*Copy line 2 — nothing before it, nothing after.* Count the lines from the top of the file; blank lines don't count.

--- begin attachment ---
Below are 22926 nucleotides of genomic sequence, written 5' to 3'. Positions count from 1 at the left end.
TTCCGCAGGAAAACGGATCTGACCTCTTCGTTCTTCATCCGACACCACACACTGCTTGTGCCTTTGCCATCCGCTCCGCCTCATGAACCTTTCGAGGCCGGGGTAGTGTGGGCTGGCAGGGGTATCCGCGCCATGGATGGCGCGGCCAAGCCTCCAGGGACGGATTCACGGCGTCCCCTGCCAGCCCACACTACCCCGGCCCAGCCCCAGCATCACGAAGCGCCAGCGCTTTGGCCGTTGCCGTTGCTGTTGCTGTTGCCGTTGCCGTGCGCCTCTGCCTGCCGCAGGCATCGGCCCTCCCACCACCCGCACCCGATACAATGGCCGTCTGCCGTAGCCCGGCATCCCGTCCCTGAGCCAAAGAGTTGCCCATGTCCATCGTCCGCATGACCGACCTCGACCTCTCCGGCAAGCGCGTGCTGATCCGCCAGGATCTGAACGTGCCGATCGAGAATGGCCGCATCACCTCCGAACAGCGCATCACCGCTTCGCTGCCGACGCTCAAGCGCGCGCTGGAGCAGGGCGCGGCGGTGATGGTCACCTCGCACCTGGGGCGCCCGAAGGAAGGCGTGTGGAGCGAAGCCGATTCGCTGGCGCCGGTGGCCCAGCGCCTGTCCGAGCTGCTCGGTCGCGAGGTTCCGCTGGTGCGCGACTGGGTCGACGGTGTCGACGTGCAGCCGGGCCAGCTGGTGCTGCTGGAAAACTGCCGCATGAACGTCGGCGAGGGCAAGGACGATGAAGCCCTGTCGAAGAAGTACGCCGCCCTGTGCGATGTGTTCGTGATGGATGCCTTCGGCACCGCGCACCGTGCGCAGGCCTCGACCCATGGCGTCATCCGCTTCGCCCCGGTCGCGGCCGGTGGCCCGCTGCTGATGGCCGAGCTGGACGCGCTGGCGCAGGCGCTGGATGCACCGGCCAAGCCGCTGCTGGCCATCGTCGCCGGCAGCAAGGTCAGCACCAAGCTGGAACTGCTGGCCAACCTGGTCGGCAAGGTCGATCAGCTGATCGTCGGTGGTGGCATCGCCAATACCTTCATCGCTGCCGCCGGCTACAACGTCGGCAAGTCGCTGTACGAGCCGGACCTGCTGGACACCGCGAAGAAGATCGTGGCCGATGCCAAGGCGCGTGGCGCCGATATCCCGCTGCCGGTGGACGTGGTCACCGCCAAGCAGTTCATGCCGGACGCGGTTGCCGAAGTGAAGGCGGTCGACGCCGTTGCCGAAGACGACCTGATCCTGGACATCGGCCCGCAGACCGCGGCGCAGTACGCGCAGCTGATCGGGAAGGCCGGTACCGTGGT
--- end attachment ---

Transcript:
TTCCGCAGGAAAACGGATCTGACCTCTTCGTTCTTCATCCGACACCACACACTGCTTGTGCCTTTGCCATCCGCTCCGCCTCATGAACCTTTCGAGGCCGGGGTAGTGTGGGCTGGCAGGGGTATCCGCGCCATGGATGGCGCGGCCAAGCCTCCAGGGACGGATTCACGGCGTCCCCTGCCAGCCCACACTACCCCGGCCCAGCCCCAGCATCACGAAGCGCCAGCGCTTTGGCCGTTGCCGTTGCTGTTGCTGTTGCCGTTGCCGTGCGCCTCTGCCTGCCGCAGGCATCGGCCCTCCCACCACCCGCACCCGATACAATGGCCGTCTGCCGTAGCCCGGCATCCCGTCCCTGAGCCAAAGAGTTGCCCATGTCCATCGTCCGCATGACCGACCTCGACCTCTCCGGCAAGCGCGTGCTGATCCGCCAGGATCTGAACGTGCCGATCGAGAATGGCCGCATCACCTCCGAACAGCGCATCACCGCTTCGCTGCCGACGCTCAAGCGCGCGCTGGAGCAGGGCGCGGCGGTGATGGTCACCTCGCACCTGGGGCGCCCGAAGGAAGGCGTGTGGAGCGAAGCCGATTCGCTGGCGCCGGTGGCCCAGCGCCTGTCCGAGCTGCTCGGTCGCGAGGTTCCGCTGGTGCGCGACTGGGTCGACGGTGTCGACGTGCAGCCGGGCCAGCTGGTGCTGCTGGAAAACTGCCGCATGAACGTCGGCGAGGGCAAGGACGATGAAGCCCTGTCGAAGAAGTACGCCGCCCTGTGCGATGTGTTCGTGATGGATGCCTTCGGCACCGCGCACCGTGCGCAGGCCTCGACCCATGGCGTCATCCGCTTCGCCCCGGTCGCGGCCGGTGGCCCGCTGCTGATGGCCGAGCTGGACGCGCTGGCGCAGGCGCTGGATGCACCGGCCAAGCCGCTGCTGGCCATCGTCGCCGGCAGCAAGGTCAGCACCAAGCTGGAACTGCTGGCCAACCTGGTCGGCAAGGTCGATCAGCTGATCGTCGGTGGTGGCATCGCCAATACCTTCATCGCTGCCGCCGGCTACAACGTCGGCAAGTCGCTGTACGAGCCGGACCTGCTGGACACCGCGAAGAAGATCGTGGCCGATGCCAAGGCGCGTGGCGCCGATATCCCGCTGCCGGTGGACGTGGTCACCGCCAAGCAGTTCATGCCGGACGCGGTTGCCGAAGTGAAGGCGGTCGACGCCGTTGCCGAAGACGACCTGATCCTGGACATCGGCCCGCAGACCGCGGCGCAGTACGCGCAGCTGATCGGGAAGGCCGGTACCGTGGT